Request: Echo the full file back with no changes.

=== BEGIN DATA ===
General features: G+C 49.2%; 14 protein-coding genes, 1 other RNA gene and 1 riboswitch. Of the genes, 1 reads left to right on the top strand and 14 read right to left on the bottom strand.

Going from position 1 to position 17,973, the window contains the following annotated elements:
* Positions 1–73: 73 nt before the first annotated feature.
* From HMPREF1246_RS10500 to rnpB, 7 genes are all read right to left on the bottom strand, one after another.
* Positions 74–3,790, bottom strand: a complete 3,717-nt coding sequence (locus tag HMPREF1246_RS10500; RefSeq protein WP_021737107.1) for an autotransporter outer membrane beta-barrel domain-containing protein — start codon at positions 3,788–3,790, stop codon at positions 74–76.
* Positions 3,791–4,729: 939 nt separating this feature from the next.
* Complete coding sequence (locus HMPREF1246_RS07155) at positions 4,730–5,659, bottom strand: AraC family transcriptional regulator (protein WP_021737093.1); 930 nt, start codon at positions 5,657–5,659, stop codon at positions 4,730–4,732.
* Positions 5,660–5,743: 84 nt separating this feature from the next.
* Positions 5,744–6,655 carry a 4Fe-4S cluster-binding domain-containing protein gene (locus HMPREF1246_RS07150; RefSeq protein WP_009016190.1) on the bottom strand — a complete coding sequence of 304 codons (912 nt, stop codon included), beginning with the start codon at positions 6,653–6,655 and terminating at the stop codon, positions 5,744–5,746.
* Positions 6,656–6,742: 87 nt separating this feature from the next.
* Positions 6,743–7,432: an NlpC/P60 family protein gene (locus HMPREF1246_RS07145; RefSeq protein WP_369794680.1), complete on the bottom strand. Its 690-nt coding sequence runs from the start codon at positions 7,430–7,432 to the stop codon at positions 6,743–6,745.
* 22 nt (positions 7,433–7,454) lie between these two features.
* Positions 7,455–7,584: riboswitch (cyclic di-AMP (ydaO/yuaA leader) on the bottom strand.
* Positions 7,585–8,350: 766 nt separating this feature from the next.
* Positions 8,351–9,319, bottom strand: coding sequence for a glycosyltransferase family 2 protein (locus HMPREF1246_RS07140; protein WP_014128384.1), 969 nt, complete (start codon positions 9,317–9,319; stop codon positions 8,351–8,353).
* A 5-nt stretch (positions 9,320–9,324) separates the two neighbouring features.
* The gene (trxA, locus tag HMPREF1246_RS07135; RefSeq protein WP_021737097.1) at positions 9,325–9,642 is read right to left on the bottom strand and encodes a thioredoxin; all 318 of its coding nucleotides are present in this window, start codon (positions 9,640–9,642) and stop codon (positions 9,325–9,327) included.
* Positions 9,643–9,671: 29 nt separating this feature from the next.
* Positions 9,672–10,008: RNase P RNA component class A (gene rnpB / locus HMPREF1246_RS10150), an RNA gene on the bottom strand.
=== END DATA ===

General features: G+C 49.2%; 14 protein-coding genes, 1 other RNA gene and 1 riboswitch. Of the genes, 1 reads left to right on the top strand and 14 read right to left on the bottom strand.

Going from position 1 to position 17,973, the window contains the following annotated elements:
* Positions 1–73: 73 nt before the first annotated feature.
* From HMPREF1246_RS10500 to rnpB, 7 genes are all read right to left on the bottom strand, one after another.
* Positions 74–3,790, bottom strand: a complete 3,717-nt coding sequence (locus tag HMPREF1246_RS10500; RefSeq protein WP_021737107.1) for an autotransporter outer membrane beta-barrel domain-containing protein — start codon at positions 3,788–3,790, stop codon at positions 74–76.
* Positions 3,791–4,729: 939 nt separating this feature from the next.
* Complete coding sequence (locus HMPREF1246_RS07155) at positions 4,730–5,659, bottom strand: AraC family transcriptional regulator (protein WP_021737093.1); 930 nt, start codon at positions 5,657–5,659, stop codon at positions 4,730–4,732.
* Positions 5,660–5,743: 84 nt separating this feature from the next.
* Positions 5,744–6,655 carry a 4Fe-4S cluster-binding domain-containing protein gene (locus HMPREF1246_RS07150; RefSeq protein WP_009016190.1) on the bottom strand — a complete coding sequence of 304 codons (912 nt, stop codon included), beginning with the start codon at positions 6,653–6,655 and terminating at the stop codon, positions 5,744–5,746.
* Positions 6,656–6,742: 87 nt separating this feature from the next.
* Positions 6,743–7,432: an NlpC/P60 family protein gene (locus HMPREF1246_RS07145; RefSeq protein WP_369794680.1), complete on the bottom strand. Its 690-nt coding sequence runs from the start codon at positions 7,430–7,432 to the stop codon at positions 6,743–6,745.
* 22 nt (positions 7,433–7,454) lie between these two features.
* Positions 7,455–7,584: riboswitch (cyclic di-AMP (ydaO/yuaA leader) on the bottom strand.
* Positions 7,585–8,350: 766 nt separating this feature from the next.
* Positions 8,351–9,319, bottom strand: coding sequence for a glycosyltransferase family 2 protein (locus HMPREF1246_RS07140; protein WP_014128384.1), 969 nt, complete (start codon positions 9,317–9,319; stop codon positions 8,351–8,353).
* A 5-nt stretch (positions 9,320–9,324) separates the two neighbouring features.
* The gene (trxA, locus tag HMPREF1246_RS07135; RefSeq protein WP_021737097.1) at positions 9,325–9,642 is read right to left on the bottom strand and encodes a thioredoxin; all 318 of its coding nucleotides are present in this window, start codon (positions 9,640–9,642) and stop codon (positions 9,325–9,327) included.
* Positions 9,643–9,671: 29 nt separating this feature from the next.
* Positions 9,672–10,008: RNase P RNA component class A (gene rnpB / locus HMPREF1246_RS10150), an RNA gene on the bottom strand.